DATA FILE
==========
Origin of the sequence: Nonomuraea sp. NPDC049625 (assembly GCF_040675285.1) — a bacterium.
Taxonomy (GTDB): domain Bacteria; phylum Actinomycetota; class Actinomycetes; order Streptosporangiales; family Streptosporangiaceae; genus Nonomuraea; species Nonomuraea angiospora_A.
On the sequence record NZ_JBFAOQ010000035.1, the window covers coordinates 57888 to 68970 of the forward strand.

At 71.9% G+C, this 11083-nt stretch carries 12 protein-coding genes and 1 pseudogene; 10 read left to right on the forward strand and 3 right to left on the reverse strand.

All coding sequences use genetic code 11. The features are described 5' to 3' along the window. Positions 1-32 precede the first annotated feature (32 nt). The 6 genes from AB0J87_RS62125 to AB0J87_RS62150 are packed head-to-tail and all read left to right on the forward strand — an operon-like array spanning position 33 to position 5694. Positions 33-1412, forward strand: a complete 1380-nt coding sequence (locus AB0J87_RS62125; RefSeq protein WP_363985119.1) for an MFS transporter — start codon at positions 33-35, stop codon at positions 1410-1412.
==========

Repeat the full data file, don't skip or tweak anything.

Origin of the sequence: Nonomuraea sp. NPDC049625 (assembly GCF_040675285.1) — a bacterium.
Taxonomy (GTDB): domain Bacteria; phylum Actinomycetota; class Actinomycetes; order Streptosporangiales; family Streptosporangiaceae; genus Nonomuraea; species Nonomuraea angiospora_A.
On the sequence record NZ_JBFAOQ010000035.1, the window covers coordinates 57888 to 68970 of the forward strand.

At 71.9% G+C, this 11083-nt stretch carries 12 protein-coding genes and 1 pseudogene; 10 read left to right on the forward strand and 3 right to left on the reverse strand.

All coding sequences use genetic code 11. The features are described 5' to 3' along the window. Positions 1-32 precede the first annotated feature (32 nt). The 6 genes from AB0J87_RS62125 to AB0J87_RS62150 are packed head-to-tail and all read left to right on the forward strand — an operon-like array spanning position 33 to position 5694. Positions 33-1412, forward strand: a complete 1380-nt coding sequence (locus AB0J87_RS62125; RefSeq protein WP_363985119.1) for an MFS transporter — start codon at positions 33-35, stop codon at positions 1410-1412.